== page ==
One afternoon, Deputy Ronnie Eubanks stepped into Ella’s store, handed her a letter and said “I hate to be the bearer of bad news, Ella.” Ella knew before she even opened the letter what it contained and she was right. It was foreclosure papers on her property from Clive Gillespie. Ella sat outside on the stoop and thought until an idea came to her. She approached Lanier and asked him if he could cut timber and he said “yes”. Ella figured if she cut timber down on her property and sold it, she might just make enough money to stop the foreclosure but she had only 45 days to complete the job – both cut and sold. Can they do it?
There is a great line-up of characters in this novel who have been well-developed and their voices are authentic. The sense and feeling of community shines through and you’ll discover many lessons to be learned. Michael Morris has created a story with back-bone, but yet you’ll find and feel a sense of innocence in some of the characters. The secondary characters are also what makes this story work so well. You want to keep track of them all and not miss a single word or sentence about them. It’s the unknown that also keeps you reading, there is so much emotion packed into this novel, so much wanting and desire for Ella to succeed that you can’t seem to read fast enough to get to the next part. In parts I was sweating and biting my nails, in other parts I was laughing and chuckling, and other parts I was just mesmerized by the sheer poetry of the words.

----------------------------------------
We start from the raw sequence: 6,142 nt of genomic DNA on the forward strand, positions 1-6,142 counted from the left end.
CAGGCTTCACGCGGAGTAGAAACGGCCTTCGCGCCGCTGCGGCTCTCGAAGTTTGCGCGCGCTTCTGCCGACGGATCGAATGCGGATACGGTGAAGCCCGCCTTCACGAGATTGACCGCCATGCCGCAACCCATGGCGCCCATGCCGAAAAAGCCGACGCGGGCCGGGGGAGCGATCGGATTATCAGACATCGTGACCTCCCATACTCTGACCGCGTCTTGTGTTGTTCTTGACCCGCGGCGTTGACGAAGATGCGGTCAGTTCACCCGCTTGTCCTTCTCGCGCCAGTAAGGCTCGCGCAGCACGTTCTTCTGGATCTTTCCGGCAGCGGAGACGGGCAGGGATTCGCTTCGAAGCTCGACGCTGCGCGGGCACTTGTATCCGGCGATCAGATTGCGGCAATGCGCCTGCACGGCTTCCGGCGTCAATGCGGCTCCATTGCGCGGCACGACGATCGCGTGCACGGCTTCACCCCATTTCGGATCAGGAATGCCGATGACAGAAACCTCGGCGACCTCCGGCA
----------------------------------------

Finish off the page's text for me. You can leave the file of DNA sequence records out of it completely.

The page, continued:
I’ll say for certain my two most favourite characters were Ella, who is an immensely strong woman, and Lanier who is the type of person you just can’t help but like. The most despised character for me was Clive Gillespie. All the characters are quirky and literally leap off the page, you’re almost equally as interested in one as you are the other. Of course, being a small town, there is the realism of nosiness and gossip of neighbours, The amount of emotion the story made me feel is the sign of a great writer and Michael Morris certainly fits that mould well. I’ll tell you though, at times, that Clive Gillespie had me spitting nails!
Man in the Blue Moon was a treasure to read. The complexity and depth is amazing. I’ll definitely be referring my friends to this masterpiece. Well done, Mr. Morris!